Johnson, who has also worked on Obama’s presidential campaign, has a track record of navigating sometimes tricky presidential priorities, such as lifting the ban on openly gay military service in 2011. “You cannot imagine a more emotionally charged issue than that,” Work said. Johnson and Gen. Carter Ham broke down concerns of various stakeholders in all the services. They “took what could have been a very divisive proposal and worked through it in a very pragmatic and reasonable fashion,” Work said. “Everyone in the end said “¦ “˜We can move forward with relatively little risk.’ “ Johnson’s personality also wins him plaudits. “I never saw him lose his temper or raise his voice; I never heard him say a bad word to anyone. This is in the middle of some extremely contentious and difficult negotiations.”

Michele Flournoy, who served as Defense undersecretary until last year, says she and Johnson worked like “hand and glove” at the Pentagon, where Johnson often spoke up about potential legal issues with policy decisions — but asked for time to investigate the solutions “rather than jumping to conclusions or coming in guns a-blazing before he really knew all the facts,” she said. “Given the complexities of DHS, that’s the kind of person you want: Someone who’s got an open mind but who’s also got the integrity to take a stand when someone has to take a stand on an issue.”

Johnson was known for his unusually strong relationship with Congress. “He understood the nexus of politics and strategy, and how we needed to work with Congress, whether to get funding for a particular initiative or whether to get authorization for a new facility in Afghanistan,” Carter said. “At DHS, where everything is political in large part because everything is domestic, that will be incredibly valuable.” Johnson had a broad network across the interagency, of not just lawyers but policy officials, which extended to aides and members on Capitol Hill. “Often he came back to the Pentagon with information from those discussions, which was incredibly valuable for steering policy,” Carter said. It’s rare, he added, for a counsel — even a Defense secretary — to have that level of congressional engagement.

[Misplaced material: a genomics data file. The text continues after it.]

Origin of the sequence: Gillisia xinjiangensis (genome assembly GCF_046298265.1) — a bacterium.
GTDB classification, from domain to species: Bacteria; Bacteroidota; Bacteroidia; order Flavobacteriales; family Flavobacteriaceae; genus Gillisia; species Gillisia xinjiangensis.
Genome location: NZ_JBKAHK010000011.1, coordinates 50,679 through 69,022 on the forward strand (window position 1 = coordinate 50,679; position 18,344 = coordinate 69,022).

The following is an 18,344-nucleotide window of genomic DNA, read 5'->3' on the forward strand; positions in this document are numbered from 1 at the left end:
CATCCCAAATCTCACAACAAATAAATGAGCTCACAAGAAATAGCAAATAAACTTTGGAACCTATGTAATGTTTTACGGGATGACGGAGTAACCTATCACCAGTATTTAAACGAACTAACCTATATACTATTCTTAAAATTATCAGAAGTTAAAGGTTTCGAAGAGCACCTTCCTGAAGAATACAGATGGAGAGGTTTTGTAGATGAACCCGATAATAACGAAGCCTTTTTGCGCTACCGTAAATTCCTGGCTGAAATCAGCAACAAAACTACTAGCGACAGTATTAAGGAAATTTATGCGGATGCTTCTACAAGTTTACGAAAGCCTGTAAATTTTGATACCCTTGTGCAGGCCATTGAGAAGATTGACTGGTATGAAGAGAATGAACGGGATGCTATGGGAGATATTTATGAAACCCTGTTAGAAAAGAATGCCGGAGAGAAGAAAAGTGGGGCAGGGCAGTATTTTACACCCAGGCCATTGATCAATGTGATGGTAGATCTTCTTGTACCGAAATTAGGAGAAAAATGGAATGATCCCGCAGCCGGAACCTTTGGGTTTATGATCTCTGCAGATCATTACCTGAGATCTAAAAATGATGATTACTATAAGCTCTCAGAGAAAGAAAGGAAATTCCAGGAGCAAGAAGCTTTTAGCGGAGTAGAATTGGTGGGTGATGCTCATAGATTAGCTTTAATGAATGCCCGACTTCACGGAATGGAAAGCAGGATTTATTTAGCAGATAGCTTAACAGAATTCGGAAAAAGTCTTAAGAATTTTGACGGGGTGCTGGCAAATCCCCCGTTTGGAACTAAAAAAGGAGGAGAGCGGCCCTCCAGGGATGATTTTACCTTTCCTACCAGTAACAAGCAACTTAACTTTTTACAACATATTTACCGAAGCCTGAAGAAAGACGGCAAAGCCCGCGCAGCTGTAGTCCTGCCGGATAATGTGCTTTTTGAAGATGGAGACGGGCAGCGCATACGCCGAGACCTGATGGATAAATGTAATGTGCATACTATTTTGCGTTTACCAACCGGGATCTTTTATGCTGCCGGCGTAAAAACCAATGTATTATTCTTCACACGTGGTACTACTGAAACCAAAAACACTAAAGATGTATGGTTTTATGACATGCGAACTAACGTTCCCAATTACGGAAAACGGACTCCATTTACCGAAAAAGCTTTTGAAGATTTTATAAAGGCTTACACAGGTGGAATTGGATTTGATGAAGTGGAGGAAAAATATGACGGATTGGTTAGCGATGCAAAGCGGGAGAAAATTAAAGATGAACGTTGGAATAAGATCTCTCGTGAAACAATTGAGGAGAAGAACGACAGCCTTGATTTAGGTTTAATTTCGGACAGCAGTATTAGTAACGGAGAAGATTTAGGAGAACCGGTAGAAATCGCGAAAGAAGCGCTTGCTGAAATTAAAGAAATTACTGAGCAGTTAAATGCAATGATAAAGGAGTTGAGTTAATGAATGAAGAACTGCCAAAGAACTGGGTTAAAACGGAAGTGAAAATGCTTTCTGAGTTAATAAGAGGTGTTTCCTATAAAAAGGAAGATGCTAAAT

Johnson is known for breaking down barriers within the Defense Department, even during his previous posts, such as when he was general counsel to the Air Force during the Clinton administration. Former Air Force Secretary Whit Peters described an “unhealthy competition” at that time between the counsel’s office and judge advocate general’s office — which Johnson resolved in large part because he took the time to listen to people. “You’d be surprised at how many people who come into the executive branch don’t do that,” Peters said. “His job is to persuade people to do things he thinks should be done. That was his role really as general counsel, and as my chief legal adviser. He’s very good at it. That’s probably the most important skill to have at [DHS], because it covers such a wide range of activities.”

Johnson, 56, who is married with two children, also served as assistant U.S. attorney in the Southern District of New York. In between stints in public service, he was a lawyer; he is currently a partner at Paul, Weiss, Rifkind, Wharton & Garrison.